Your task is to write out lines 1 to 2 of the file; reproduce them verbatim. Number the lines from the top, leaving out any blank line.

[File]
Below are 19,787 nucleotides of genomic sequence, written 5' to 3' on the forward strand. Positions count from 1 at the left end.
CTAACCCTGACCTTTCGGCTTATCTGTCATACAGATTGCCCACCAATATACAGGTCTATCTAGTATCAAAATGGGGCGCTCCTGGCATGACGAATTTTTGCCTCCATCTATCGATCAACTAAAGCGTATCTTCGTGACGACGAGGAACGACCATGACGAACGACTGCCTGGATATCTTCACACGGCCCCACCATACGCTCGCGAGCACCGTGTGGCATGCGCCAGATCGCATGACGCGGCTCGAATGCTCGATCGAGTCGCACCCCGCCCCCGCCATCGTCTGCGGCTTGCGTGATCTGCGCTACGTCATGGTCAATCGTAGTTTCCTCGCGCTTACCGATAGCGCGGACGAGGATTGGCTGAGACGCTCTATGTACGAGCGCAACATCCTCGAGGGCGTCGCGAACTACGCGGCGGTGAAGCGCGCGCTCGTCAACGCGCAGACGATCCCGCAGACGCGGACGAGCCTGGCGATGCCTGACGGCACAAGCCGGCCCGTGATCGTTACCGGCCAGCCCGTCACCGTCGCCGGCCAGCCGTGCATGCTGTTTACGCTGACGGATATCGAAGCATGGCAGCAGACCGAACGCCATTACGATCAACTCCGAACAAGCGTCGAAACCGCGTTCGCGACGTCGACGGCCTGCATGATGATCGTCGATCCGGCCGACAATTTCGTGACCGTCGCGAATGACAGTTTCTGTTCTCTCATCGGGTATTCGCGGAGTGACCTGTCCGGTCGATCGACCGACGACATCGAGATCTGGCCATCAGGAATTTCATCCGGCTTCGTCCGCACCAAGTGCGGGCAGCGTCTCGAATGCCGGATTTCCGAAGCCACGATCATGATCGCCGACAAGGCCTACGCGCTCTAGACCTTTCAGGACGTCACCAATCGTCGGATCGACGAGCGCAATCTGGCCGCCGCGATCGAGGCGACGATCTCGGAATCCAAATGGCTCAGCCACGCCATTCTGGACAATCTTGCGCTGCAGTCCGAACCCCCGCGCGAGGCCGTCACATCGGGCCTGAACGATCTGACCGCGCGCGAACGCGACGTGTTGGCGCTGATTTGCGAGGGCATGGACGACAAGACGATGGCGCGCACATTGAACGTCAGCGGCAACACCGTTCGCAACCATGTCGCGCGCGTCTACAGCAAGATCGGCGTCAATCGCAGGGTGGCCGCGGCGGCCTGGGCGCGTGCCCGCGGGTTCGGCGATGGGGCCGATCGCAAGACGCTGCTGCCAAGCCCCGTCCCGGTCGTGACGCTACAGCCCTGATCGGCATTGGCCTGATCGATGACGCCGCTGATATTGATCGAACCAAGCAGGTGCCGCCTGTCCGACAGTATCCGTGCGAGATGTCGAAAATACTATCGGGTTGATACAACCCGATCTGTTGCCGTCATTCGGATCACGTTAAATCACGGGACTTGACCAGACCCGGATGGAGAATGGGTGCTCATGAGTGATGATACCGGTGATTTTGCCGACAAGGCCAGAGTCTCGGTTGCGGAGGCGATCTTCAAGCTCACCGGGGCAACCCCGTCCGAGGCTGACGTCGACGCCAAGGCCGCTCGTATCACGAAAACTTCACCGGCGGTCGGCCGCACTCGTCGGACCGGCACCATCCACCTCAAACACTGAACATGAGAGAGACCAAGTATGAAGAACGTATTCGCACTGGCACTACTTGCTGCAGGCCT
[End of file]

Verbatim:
Below are 19,787 nucleotides of genomic sequence, written 5' to 3' on the forward strand. Positions count from 1 at the left end.
CTAACCCTGACCTTTCGGCTTATCTGTCATACAGATTGCCCACCAATATACAGGTCTATCTAGTATCAAAATGGGGCGCTCCTGGCATGACGAATTTTTGCCTCCATCTATCGATCAACTAAAGCGTATCTTCGTGACGACGAGGAACGACCATGACGAACGACTGCCTGGATATCTTCACACGGCCCCACCATACGCTCGCGAGCACCGTGTGGCATGCGCCAGATCGCATGACGCGGCTCGAATGCTCGATCGAGTCGCACCCCGCCCCCGCCATCGTCTGCGGCTTGCGTGATCTGCGCTACGTCATGGTCAATCGTAGTTTCCTCGCGCTTACCGATAGCGCGGACGAGGATTGGCTGAGACGCTCTATGTACGAGCGCAACATCCTCGAGGGCGTCGCGAACTACGCGGCGGTGAAGCGCGCGCTCGTCAACGCGCAGACGATCCCGCAGACGCGGACGAGCCTGGCGATGCCTGACGGCACAAGCCGGCCCGTGATCGTTACCGGCCAGCCCGTCACCGTCGCCGGCCAGCCGTGCATGCTGTTTACGCTGACGGATATCGAAGCATGGCAGCAGACCGAACGCCATTACGATCAACTCCGAACAAGCGTCGAAACCGCGTTCGCGACGTCGACGGCCTGCATGATGATCGTCGATCCGGCCGACAATTTCGTGACCGTCGCGAATGACAGTTTCTGTTCTCTCATCGGGTATTCGCGGAGTGACCTGTCCGGTCGATCGACCGACGACATCGAGATCTGGCCATCAGGAATTTCATCCGGCTTCGTCCGCACCAAGTGCGGGCAGCGTCTCGAATGCCGGATTTCCGAAGCCACGATCATGATCGCCGACAAGGCCTACGCGCTCTAGACCTTTCAGGACGTCACCAATCGTCGGATCGACGAGCGCAATCTGGCCGCCGCGATCGAGGCGACGATCTCGGAATCCAAATGGCTCAGCCACGCCATTCTGGACAATCTTGCGCTGCAGTCCGAACCCCCGCGCGAGGCCGTCACATCGGGCCTGAACGATCTGACCGCGCGCGAACGCGACGTGTTGGCGCTGATTTGCGAGGGCATGGACGACAAGACGATGGCGCGCACATTGAACGTCAGCGGCAACACCGTTCGCAACCATGTCGCGCGCGTCTACAGCAAGATCGGCGTCAATCGCAGGGTGGCCGCGGCGGCCTGGGCGCGTGCCCGCGGGTTCGGCGATGGGGCCGATCGCAAGACGCTGCTGCCAAGCCCCGTCCCGGTCGTGACGCTACAGCCCTGATCGGCATTGGCCTGATCGATGACGCCGCTGATATTGATCGAACCAAGCAGGTGCCGCCTGTCCGACAGTATCCGTGCGAGATGTCGAAAATACTATCGGGTTGATACAACCCGATCTGTTGCCGTCATTCGGATCACGTTAAATCACGGGACTTGACCAGACCCGGATGGAGAATGGGTGCTCATGAGTGATGATACCGGTGATTTTGCCGACAAGGCCAGAGTCTCGGTTGCGGAGGCGATCTTCAAGCTCACCGGGGCAACCCCGTCCGAGGCTGACGTCGACGCCAAGGCCGCTCGTATCACGAAAACTTCACCGGCGGTCGGCCGCACTCGTCGGACCGGCACCATCCACCTCAAACACTGAACATGAGAGAGACCAAGTATGAAGAACGTATTCGCACTGGCACTACTTGCTGCAGGCCT